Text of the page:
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Sudbury’s unemployment rate jumps to its highest since 2010

City has been at 9.5% unemployment since at least October 2010, says Statistics Canada
unemployment
Greater Sudbury’s unemployment rate jumped to 8.4 per cent in May, up from 6.8 per cent in April, and the highest since Statistics Canada’s Labour Force Survey began collecting comparable data since March 2001.

Greater Sudbury’s unemployment rate jumped to 9.5 per cent in May, using a three-month moving average, the highest it has been since October 2010 when it was at 9.6 per cent, Statistics Canada said on Friday.

About 7,000 Sudburians were unemployed in May, up from 5,800 in April 

About 76,000 Sudburians were employed last month, down from 79,400 in April.

Beginning in mid-March, a number of travel restrictions, business closures and physical distancing measures were put in place in Canada in response to COVID-19. These actions, taken by various levels of government to protect public health, amounted to an intentional shutdown of the economy.

From February to April, 5.5 million Canadian workers were affected by the shutdown. This included a drop in employment of three million and a COVID-19-related increase in absences from work of 2.5 million, said Statistics Canada.

Canada’s unemployment rate reached a new record high in May at 13.7 per cent, up 0.7 per cent from the month before, Statistics Canada said in its Labour Force Survey.

In February, prior to the COVID-19 economic shutdown, the unemployment rate was 5.6 per cent. It increased to 7.8 per cent in March and 13.0 per cent in April.

From February to April, the total number of unemployed Canadians more than doubled with 5.5 million Canadian workers affected by the COVID-19 economic shutdown. This surge was driven by temporary layoffs, with the vast majority of the newly unemployed expecting to return to their previous job within six months and not necessarily actively looking for another job.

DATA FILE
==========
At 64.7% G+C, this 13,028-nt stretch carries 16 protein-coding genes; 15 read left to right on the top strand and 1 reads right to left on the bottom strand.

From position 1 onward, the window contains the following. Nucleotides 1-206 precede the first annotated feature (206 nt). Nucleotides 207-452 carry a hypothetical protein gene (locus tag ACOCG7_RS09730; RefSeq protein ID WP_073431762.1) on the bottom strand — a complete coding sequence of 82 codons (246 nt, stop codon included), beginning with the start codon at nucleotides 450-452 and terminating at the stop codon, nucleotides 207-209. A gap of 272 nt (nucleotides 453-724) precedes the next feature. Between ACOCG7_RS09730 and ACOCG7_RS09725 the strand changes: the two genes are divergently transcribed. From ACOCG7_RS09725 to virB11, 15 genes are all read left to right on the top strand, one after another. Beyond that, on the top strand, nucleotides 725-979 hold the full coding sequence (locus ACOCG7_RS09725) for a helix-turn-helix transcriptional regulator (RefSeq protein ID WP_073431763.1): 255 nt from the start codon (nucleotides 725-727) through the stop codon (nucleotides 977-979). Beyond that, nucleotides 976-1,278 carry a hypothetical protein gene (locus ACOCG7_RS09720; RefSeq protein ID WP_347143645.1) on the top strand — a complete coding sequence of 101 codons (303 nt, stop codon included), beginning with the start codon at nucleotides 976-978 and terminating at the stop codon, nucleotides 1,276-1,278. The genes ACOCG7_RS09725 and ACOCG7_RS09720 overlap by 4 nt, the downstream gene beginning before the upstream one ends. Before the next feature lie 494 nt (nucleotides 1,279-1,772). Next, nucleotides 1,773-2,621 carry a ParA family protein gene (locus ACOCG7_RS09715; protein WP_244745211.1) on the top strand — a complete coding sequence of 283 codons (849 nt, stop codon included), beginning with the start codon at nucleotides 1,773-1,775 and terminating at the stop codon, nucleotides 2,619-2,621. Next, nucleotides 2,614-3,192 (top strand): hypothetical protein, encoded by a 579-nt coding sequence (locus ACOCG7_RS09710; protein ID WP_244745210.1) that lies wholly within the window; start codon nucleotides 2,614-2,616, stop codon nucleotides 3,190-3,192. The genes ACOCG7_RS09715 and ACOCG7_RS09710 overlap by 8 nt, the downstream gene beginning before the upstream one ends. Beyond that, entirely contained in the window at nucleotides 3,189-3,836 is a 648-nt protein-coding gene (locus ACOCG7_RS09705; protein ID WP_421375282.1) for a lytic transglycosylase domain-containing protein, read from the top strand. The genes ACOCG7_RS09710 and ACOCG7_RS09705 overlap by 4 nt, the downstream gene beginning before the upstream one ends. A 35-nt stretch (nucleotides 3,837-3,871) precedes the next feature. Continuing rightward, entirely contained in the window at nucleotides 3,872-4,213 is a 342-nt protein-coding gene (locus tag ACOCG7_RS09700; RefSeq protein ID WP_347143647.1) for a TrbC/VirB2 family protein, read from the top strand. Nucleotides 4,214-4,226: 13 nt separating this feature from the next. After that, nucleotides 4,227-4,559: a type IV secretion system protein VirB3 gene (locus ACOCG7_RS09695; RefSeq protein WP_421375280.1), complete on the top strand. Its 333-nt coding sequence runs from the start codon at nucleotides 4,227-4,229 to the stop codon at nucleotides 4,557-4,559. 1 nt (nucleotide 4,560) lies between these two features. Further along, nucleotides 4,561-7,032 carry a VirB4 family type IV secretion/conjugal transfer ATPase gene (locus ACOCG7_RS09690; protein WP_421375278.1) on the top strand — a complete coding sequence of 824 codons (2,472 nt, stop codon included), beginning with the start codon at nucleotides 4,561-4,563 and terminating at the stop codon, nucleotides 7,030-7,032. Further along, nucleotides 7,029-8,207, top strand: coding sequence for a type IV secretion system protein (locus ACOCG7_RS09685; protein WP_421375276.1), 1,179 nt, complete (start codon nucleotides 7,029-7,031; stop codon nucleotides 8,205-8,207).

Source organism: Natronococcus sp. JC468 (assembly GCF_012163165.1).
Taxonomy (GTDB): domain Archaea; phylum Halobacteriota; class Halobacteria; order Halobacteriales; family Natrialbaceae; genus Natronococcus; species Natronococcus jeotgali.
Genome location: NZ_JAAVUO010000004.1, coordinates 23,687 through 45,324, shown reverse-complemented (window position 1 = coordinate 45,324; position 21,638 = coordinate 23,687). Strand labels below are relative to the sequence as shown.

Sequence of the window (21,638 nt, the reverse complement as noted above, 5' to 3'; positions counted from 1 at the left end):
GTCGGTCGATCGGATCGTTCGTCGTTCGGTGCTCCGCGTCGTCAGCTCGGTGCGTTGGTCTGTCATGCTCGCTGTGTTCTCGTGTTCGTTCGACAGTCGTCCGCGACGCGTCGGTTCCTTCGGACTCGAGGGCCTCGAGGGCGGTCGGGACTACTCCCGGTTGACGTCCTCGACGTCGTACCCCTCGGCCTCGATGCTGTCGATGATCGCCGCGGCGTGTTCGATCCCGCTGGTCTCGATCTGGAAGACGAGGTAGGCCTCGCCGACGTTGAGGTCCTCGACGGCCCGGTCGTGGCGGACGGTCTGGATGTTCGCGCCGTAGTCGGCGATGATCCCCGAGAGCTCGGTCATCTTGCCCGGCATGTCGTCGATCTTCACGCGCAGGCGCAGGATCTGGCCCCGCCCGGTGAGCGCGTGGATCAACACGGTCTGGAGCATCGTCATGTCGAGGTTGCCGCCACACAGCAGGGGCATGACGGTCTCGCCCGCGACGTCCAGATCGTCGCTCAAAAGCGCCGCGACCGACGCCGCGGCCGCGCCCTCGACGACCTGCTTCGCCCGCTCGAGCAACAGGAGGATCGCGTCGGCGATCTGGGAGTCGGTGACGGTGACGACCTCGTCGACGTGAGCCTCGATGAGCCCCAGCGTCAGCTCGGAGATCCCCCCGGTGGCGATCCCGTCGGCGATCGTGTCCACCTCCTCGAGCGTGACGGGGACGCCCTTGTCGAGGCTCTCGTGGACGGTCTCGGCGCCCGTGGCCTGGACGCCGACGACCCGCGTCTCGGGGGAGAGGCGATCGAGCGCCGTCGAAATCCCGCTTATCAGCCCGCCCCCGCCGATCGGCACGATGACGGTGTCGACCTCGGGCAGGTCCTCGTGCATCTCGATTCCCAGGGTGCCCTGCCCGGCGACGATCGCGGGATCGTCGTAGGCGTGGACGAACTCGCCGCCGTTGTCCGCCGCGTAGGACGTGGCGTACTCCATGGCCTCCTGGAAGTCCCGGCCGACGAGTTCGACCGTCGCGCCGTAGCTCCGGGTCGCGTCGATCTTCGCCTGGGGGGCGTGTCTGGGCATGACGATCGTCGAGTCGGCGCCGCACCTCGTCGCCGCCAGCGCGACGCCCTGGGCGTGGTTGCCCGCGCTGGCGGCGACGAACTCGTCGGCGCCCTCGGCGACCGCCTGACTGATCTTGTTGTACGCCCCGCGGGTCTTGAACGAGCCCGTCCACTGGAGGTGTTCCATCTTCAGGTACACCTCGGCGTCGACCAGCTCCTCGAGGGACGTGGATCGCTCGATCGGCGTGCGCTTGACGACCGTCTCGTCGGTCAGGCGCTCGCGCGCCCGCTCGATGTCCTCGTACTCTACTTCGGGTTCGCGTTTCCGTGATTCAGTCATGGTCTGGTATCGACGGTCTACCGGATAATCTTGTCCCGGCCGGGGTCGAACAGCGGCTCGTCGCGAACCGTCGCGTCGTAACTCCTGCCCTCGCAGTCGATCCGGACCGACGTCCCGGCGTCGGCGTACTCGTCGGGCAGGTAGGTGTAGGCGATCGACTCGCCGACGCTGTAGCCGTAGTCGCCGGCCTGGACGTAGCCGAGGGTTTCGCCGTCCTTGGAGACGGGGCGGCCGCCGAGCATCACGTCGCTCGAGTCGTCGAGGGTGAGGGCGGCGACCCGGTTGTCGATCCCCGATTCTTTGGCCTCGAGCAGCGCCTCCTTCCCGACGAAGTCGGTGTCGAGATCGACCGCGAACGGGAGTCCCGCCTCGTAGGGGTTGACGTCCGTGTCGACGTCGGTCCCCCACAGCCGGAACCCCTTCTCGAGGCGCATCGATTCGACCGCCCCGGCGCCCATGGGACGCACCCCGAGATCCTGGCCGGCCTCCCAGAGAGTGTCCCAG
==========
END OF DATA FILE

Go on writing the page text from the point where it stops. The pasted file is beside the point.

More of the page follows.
That being said, unemployment grew more slowly in May than in the previous two months and there was little change in the number of people on temporary layoff. Growth in unemployment was driven instead by an increase in job seekers, especially re-entrants to the labour force who had worked within the past year.

At the same time, Canada’s employment rate ticked upward by 1.8 per cent (290,000) in May, while the number of people who worked less than half their usual hours dropped by 8.6 per cent (292,000). 

Combined, these changes in the labour market represented a recovery of 10.6 per cent of the COVID-19-related employment losses and absences recorded in the previous two months.

Ontario’s unemployment rate jumped 2.3 per cent in May to 13.6 per cent. Ontario was the only province where employment continued to fall in May as restrictions on economic activity remained in place during the LFS reference week of May 10 to May 16, said Statistics Canada.

While employment declined in Ontario in May, down one per cent to 6,399,000, it did so at a much slower pace than in March and April, said Statistics Canada in its LFS. 

All of the employment decline in May was in the services-producing sector, losing 80,000 jobs. At the same time, employment rose by 15,000 in the goods-producing sector, driven by the manufacturing industry.

Over the coming months, it is expected that jurisdictions across Canada will continue to re-evaluate and adjust restrictions on economic activity. In turn, labour market conditions are likely to evolve at an uncertain pace and in unknown directions.

For some Canadians, recovery from the COVID-19 economic shutdown will mean continuing to work from home, while for others it will mean returning to a traditional workplace, possibly with adaptations to reduce health risks.

For others, recovery will involve looking for new work, either in their former industry or occupation or in a new line of work.


Arron Pickard

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